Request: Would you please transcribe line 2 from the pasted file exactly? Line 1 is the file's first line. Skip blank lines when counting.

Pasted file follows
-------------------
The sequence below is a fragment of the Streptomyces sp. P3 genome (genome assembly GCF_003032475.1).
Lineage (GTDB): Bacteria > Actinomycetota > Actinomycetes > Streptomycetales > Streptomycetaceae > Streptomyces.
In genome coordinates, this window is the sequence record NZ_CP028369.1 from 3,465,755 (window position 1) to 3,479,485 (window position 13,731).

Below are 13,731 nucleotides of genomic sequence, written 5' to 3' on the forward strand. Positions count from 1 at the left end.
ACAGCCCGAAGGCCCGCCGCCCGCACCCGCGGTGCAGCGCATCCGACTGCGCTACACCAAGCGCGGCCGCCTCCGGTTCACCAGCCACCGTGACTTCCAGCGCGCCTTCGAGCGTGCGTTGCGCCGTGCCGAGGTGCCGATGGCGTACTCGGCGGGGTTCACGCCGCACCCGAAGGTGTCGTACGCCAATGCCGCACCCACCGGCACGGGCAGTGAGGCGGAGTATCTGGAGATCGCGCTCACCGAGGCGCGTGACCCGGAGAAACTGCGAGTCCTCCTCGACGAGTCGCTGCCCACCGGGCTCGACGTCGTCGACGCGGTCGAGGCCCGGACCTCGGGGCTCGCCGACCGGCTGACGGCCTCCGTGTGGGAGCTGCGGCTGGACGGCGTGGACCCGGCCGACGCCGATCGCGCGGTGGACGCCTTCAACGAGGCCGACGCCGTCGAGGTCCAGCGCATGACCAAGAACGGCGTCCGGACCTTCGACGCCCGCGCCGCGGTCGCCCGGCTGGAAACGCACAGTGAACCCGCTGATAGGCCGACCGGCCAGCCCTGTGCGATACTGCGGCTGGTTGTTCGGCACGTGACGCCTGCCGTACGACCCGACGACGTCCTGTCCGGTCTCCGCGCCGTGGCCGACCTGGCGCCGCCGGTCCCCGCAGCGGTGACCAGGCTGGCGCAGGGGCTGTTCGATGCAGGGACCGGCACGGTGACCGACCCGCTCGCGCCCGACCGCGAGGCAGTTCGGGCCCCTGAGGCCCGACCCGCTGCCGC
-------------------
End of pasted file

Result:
Lineage (GTDB): Bacteria > Actinomycetota > Actinomycetes > Streptomycetales > Streptomycetaceae > Streptomyces.